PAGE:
Friday, May 18, 2007

What's In A Color?

There was a special on 20/20 tonight regarding "taboos" in America. The first item discussed was the usage of various racial terms considered politically incorrect. Specifically the "N" word was an object of dialogue. One question posed was why the "N" word could be used by Blacks but not by Whites. According to some of the interviewees either everyone should be able to use the term or no one.

Now, I'm not particularly interested in whether the "N" word should become part of the American vernacular. Rather, my interest was piqued concerning racial tension in general. I am often dumbfounded by the latent racism which rears its rather forceful head in some of my fellow white folk. I wouldn't consider myself racist by any means. In fact one of the most exciting things about going to Duke next year is the racial diversity of the campus (something sorely missing at IWU). But, sometimes I am confronted with the ugly racism in me. It's one thing to say you're not racist. It's another thing to maintain that position when contemplating living in an apartment complex with only one or two other white residents. As with many other beliefs we hold, the extent to which we actually believe what we say we do is tested by the practical implications of those beliefs.

It can be easy at times to detect a racist. When someone responds to allegations of racism with supreme defensiveness this can be a clue to the actual beliefs of that person. What we must do when we recognize our own racist speech, feelings, or thoughts is work to correct such attitudes with solidarity with those whom we feel ill towards. It doesn't matter that you didn't personally enslave a black person; the Christ-like response is not indignation that we are associated with heinous acts but is instead association with those against whom those heinous acts were committed. This means we must recognize that attempts to disentangle ourselves from association with white slave-owners is less effective (and more racist) than attempts to create solidarity with blacks. If we are busy thinking about our black brother and sisters we will completely forget the "need" to defend ourselves.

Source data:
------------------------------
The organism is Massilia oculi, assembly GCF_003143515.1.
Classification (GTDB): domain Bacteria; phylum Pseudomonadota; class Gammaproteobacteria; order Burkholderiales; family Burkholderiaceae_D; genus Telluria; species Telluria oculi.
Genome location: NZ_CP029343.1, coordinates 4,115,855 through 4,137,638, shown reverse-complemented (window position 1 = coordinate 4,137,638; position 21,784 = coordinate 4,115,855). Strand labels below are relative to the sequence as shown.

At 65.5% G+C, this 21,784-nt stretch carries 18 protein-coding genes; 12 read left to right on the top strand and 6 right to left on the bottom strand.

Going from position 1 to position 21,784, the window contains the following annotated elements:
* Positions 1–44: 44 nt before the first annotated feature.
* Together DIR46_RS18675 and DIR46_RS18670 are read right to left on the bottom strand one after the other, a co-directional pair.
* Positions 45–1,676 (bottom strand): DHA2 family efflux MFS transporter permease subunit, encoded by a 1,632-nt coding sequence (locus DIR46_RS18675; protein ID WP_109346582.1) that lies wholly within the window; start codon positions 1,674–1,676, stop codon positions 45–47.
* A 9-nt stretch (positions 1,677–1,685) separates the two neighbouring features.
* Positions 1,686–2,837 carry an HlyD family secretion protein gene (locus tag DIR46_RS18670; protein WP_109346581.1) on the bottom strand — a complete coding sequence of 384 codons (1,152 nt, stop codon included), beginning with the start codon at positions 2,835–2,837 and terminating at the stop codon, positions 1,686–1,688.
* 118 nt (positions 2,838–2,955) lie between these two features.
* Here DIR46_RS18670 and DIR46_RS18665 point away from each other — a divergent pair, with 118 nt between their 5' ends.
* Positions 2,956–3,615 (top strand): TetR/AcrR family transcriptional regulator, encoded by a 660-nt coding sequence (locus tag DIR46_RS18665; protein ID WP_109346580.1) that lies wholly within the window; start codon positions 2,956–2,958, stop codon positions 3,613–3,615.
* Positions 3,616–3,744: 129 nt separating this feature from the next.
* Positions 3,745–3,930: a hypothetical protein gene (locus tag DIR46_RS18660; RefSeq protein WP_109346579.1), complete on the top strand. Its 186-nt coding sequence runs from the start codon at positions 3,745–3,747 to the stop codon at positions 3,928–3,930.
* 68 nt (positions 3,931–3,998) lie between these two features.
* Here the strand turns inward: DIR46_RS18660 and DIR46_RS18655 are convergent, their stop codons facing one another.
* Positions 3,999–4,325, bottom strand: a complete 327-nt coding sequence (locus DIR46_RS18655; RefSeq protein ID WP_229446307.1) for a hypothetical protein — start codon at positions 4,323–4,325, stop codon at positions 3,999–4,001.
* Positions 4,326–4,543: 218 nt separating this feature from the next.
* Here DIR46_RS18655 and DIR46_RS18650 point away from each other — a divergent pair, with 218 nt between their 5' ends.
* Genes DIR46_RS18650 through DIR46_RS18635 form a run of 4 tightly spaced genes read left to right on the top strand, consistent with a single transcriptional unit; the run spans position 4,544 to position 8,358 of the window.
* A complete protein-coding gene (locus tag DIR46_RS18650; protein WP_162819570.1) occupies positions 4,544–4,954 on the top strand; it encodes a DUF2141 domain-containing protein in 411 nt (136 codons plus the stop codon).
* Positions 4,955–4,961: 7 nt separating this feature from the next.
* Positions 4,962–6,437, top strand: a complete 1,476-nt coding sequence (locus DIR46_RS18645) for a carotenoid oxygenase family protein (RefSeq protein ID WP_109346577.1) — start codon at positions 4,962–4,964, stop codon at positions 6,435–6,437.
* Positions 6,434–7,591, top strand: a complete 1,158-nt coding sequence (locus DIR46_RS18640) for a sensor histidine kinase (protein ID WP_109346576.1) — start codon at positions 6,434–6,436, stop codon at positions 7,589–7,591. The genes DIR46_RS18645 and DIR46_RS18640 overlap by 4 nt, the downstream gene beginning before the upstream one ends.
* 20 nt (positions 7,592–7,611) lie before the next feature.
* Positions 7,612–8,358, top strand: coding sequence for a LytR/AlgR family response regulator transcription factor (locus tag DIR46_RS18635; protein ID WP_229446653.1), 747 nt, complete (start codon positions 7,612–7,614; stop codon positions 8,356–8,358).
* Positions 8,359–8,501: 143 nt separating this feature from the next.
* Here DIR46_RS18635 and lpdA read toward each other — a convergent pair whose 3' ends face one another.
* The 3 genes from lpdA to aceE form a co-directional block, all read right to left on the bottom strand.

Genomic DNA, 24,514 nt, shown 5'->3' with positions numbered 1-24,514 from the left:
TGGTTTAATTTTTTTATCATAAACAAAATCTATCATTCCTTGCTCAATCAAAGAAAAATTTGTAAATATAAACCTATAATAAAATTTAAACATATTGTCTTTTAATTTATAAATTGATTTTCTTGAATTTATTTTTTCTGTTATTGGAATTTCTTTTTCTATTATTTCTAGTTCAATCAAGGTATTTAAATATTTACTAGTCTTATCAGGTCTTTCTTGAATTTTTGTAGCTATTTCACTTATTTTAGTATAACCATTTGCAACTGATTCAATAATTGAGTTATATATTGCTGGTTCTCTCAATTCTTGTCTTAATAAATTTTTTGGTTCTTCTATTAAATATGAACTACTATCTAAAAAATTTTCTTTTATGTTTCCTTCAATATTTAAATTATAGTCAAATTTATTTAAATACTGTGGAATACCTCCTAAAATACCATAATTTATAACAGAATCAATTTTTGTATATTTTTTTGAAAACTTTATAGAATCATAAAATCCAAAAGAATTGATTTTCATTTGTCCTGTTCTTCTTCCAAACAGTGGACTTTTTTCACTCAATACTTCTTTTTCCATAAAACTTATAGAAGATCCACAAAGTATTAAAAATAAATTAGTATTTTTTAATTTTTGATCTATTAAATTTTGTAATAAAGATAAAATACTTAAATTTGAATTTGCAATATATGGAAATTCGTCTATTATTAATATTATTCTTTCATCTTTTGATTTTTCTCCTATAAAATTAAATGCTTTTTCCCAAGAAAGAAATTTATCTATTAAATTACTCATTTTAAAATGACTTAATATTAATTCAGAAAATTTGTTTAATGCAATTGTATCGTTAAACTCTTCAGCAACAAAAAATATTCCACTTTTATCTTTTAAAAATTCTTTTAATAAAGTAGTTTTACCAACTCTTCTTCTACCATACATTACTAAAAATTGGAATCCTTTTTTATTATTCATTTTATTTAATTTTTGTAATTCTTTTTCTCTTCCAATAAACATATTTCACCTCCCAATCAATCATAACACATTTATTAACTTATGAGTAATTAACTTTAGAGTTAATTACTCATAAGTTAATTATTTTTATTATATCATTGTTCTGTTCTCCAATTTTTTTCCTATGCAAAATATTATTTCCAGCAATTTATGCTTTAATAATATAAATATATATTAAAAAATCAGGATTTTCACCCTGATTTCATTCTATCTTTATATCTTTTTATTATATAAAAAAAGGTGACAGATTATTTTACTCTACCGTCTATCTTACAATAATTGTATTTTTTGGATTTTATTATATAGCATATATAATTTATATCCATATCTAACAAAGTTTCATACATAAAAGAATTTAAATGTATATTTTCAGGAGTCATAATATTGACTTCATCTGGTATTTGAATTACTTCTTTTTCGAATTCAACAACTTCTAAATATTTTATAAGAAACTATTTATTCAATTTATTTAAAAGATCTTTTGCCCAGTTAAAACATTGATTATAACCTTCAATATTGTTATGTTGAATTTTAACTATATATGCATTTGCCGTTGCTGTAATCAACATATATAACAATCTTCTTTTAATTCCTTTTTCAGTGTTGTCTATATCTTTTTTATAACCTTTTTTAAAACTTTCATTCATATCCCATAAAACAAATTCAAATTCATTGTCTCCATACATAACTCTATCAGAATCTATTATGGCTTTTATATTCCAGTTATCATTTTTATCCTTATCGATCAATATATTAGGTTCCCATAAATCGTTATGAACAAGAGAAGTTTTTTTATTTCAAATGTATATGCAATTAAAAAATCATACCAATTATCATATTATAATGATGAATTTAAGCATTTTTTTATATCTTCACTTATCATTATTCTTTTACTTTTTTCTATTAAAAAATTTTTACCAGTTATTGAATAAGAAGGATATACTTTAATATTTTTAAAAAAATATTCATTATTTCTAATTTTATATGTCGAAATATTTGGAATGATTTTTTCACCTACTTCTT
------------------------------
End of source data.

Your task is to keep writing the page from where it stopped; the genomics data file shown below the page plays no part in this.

Granted, this is not only a "white" "black" dilemma. White Americans have a sad history of racial bigotry and have inflicted acts of hate on more racial groups than Blacks alone. But the content of the 20/20 was particular to "black" and "white" tension, hence so has the content of this post. May we see in Christ's association with the dejected and humiliated of society our call to associate with those who have been so as well. May we in Christ receive sight, and in receiving sight become blind to bigotry and illumined to diversity. May our latent racism be confronted.

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